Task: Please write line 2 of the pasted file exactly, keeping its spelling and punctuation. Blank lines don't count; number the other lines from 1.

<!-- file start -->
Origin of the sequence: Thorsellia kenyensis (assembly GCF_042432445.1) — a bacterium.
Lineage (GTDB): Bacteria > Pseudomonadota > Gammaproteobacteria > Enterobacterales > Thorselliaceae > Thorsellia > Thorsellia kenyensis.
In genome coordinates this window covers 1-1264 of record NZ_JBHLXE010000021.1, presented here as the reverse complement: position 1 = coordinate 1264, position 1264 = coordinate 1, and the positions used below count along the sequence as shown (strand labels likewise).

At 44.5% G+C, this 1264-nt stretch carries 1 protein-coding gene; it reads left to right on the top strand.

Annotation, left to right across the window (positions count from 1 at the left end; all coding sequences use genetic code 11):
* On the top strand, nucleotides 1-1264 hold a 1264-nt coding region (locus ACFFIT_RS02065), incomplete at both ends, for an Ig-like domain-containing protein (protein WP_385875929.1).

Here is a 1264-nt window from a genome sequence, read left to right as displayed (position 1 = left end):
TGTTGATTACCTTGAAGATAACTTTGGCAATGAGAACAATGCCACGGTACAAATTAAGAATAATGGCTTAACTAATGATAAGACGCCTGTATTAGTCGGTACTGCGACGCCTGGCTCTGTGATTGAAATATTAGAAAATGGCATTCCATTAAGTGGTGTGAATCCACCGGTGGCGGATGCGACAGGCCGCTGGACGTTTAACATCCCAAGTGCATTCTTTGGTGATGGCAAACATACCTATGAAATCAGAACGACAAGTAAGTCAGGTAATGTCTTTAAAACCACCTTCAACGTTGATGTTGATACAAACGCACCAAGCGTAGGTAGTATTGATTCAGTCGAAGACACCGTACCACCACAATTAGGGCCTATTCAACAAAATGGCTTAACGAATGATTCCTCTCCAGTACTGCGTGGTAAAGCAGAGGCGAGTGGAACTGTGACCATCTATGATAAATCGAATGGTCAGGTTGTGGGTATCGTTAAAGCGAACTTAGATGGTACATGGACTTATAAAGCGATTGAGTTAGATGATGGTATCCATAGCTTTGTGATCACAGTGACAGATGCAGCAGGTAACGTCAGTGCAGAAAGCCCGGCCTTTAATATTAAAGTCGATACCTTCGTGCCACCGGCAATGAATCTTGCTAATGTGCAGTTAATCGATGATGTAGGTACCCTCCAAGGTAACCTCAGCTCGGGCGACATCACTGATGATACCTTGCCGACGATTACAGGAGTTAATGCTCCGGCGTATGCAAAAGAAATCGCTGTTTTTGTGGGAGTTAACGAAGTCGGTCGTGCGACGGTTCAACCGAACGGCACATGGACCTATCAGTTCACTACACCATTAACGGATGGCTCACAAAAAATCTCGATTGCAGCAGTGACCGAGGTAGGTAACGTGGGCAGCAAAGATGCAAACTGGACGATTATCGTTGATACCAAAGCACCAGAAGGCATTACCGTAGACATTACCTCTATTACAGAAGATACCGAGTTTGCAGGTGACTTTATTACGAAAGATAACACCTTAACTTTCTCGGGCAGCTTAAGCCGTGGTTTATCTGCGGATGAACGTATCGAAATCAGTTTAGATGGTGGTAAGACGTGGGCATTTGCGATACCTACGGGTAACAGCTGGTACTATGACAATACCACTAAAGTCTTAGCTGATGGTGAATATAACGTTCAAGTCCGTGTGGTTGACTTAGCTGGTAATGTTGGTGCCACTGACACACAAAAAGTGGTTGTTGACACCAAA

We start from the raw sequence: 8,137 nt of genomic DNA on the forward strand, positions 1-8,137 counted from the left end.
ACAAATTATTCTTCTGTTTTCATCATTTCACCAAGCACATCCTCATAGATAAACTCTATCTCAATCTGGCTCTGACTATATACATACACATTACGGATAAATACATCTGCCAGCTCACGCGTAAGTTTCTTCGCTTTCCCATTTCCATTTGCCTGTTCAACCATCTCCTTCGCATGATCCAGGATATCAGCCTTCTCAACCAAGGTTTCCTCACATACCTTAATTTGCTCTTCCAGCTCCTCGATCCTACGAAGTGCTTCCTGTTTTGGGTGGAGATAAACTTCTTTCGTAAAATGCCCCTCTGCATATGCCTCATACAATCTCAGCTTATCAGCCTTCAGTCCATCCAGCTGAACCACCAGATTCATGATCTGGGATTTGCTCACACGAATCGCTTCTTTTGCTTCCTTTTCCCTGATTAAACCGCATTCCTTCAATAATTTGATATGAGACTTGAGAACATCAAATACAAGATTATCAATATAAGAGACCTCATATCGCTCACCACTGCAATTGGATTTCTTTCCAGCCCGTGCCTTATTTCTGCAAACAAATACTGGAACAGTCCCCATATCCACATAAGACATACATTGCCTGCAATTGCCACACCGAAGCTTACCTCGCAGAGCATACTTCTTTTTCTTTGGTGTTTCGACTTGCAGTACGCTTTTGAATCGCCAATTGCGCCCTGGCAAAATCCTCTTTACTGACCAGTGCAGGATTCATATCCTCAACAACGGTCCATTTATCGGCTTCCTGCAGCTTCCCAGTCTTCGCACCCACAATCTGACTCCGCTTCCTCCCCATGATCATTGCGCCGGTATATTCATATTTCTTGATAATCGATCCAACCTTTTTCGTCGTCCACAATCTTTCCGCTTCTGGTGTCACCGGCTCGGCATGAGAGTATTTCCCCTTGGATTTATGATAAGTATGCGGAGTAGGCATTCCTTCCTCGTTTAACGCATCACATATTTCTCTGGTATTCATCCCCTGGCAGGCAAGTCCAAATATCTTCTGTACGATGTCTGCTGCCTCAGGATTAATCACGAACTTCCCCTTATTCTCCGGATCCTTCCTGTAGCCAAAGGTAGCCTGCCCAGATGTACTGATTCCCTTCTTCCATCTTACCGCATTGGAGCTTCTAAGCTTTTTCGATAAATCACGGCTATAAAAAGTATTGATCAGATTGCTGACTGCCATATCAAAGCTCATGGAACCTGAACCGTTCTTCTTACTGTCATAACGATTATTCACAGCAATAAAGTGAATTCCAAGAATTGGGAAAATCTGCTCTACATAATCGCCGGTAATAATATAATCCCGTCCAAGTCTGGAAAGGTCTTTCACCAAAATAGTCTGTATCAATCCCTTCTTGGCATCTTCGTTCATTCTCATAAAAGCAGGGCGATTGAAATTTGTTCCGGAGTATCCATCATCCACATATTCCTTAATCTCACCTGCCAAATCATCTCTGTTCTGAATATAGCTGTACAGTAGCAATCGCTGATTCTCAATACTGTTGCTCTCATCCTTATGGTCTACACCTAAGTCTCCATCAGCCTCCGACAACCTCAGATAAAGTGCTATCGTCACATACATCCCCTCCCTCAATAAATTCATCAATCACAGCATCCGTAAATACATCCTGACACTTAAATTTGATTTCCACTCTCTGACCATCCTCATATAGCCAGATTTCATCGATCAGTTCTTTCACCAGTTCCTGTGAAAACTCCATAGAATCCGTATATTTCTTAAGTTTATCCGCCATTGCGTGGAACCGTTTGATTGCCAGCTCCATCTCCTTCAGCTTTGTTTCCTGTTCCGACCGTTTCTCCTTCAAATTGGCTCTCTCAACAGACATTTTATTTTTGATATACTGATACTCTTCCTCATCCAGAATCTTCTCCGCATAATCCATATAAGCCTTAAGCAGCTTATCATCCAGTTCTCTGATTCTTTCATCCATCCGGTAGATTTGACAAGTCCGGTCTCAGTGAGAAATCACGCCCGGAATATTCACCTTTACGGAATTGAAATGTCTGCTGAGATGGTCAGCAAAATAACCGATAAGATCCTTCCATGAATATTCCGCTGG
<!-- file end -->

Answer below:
Lineage (GTDB): Bacteria > Pseudomonadota > Gammaproteobacteria > Enterobacterales > Thorselliaceae > Thorsellia > Thorsellia kenyensis.